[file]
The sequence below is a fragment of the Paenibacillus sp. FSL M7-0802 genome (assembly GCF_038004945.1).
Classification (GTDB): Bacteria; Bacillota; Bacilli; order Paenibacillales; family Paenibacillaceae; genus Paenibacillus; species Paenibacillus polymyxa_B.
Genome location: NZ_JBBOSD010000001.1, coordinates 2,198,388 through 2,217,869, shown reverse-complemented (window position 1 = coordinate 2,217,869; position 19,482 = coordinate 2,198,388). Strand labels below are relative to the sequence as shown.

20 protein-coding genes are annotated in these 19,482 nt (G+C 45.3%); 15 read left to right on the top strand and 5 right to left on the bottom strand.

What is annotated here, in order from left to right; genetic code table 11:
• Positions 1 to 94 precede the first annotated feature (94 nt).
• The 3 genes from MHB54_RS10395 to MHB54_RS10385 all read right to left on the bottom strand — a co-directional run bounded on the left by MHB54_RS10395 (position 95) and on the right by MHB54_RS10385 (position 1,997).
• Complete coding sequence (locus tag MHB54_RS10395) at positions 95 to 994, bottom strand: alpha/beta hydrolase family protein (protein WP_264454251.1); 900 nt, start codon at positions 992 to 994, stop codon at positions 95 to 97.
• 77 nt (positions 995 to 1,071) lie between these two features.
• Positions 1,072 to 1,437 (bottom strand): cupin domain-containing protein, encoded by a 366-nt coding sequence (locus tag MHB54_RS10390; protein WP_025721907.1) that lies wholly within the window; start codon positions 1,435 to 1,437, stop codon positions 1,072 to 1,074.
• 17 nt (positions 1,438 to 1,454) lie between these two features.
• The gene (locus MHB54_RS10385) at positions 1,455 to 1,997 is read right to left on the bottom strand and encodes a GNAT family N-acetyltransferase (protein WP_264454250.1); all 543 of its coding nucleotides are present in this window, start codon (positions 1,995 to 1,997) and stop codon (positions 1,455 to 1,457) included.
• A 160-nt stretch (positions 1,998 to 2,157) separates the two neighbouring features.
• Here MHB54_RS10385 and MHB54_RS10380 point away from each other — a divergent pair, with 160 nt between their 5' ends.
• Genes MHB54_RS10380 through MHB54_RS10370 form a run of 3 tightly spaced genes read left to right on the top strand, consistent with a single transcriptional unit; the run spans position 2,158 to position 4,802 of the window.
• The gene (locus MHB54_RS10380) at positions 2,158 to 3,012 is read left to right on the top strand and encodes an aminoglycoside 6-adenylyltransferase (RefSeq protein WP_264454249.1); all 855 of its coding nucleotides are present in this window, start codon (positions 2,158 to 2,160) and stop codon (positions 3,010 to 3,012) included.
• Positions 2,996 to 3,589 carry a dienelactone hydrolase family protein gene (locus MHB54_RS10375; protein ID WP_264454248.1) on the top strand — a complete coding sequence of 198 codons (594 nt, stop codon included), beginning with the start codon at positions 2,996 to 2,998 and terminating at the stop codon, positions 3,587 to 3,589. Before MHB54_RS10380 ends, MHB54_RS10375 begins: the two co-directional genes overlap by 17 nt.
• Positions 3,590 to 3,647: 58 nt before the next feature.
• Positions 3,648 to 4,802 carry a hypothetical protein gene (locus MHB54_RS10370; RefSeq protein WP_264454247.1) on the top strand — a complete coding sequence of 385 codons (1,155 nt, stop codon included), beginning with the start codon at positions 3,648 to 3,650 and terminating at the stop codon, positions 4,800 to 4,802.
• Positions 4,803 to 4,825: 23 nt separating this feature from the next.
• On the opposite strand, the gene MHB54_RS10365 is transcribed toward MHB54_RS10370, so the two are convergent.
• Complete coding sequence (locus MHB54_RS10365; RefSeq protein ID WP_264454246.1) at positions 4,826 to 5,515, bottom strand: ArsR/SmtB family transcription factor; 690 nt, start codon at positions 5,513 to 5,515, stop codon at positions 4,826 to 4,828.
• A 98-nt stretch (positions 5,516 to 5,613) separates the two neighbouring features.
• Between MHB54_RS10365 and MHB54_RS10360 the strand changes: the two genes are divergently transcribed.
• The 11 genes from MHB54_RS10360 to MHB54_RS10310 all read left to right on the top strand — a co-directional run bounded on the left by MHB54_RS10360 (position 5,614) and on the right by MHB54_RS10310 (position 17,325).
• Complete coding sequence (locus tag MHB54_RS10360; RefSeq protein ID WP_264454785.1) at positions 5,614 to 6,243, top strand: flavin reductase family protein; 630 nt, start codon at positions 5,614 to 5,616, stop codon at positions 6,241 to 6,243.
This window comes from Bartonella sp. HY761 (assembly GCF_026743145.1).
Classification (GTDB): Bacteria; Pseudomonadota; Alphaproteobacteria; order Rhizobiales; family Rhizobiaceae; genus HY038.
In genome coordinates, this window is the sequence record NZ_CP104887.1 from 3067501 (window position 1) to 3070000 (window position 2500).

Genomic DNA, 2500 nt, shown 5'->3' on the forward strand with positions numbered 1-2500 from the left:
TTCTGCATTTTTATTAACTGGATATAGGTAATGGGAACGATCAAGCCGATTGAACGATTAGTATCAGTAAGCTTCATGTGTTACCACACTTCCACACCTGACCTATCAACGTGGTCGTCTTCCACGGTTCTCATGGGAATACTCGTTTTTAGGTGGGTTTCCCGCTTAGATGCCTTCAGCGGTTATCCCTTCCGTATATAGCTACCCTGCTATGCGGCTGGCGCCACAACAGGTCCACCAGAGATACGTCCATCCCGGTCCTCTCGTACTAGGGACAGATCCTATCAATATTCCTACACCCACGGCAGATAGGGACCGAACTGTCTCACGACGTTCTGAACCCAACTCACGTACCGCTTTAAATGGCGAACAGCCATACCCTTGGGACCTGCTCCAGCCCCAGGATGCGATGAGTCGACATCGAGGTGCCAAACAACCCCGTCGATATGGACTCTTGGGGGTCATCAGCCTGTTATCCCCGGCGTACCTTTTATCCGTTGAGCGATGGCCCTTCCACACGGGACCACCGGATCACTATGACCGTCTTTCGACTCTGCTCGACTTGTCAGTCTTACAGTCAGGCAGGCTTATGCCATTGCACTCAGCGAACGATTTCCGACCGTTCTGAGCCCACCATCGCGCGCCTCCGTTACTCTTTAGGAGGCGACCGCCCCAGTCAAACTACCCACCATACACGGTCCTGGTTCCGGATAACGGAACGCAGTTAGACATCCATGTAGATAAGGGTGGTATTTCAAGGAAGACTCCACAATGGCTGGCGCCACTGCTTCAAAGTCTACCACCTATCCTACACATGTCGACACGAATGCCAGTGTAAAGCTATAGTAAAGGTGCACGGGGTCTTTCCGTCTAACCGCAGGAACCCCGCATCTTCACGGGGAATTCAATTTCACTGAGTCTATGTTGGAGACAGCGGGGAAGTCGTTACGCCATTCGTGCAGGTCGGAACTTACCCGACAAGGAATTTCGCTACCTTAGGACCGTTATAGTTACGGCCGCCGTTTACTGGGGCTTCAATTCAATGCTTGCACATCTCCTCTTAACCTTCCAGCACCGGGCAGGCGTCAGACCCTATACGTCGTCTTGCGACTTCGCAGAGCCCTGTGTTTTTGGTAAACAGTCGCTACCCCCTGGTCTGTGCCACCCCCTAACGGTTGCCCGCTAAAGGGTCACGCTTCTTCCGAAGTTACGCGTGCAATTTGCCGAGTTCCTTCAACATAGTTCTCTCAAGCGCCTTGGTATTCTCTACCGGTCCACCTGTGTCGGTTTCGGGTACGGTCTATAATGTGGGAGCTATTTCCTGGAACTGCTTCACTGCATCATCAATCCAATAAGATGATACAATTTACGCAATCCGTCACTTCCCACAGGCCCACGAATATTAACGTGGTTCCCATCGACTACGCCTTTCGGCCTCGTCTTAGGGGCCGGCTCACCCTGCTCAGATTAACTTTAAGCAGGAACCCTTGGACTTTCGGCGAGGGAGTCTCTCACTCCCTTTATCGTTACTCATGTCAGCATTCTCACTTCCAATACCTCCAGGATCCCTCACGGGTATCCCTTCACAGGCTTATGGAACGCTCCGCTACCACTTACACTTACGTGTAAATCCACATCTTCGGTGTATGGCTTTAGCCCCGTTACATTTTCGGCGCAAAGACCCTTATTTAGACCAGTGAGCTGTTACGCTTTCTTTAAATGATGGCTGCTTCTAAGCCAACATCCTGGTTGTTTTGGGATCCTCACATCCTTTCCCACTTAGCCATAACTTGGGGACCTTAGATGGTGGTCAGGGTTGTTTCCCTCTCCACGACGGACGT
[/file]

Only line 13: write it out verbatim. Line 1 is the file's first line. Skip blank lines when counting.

• A 160-nt stretch (positions 1,998 to 2,157) separates the two neighbouring features.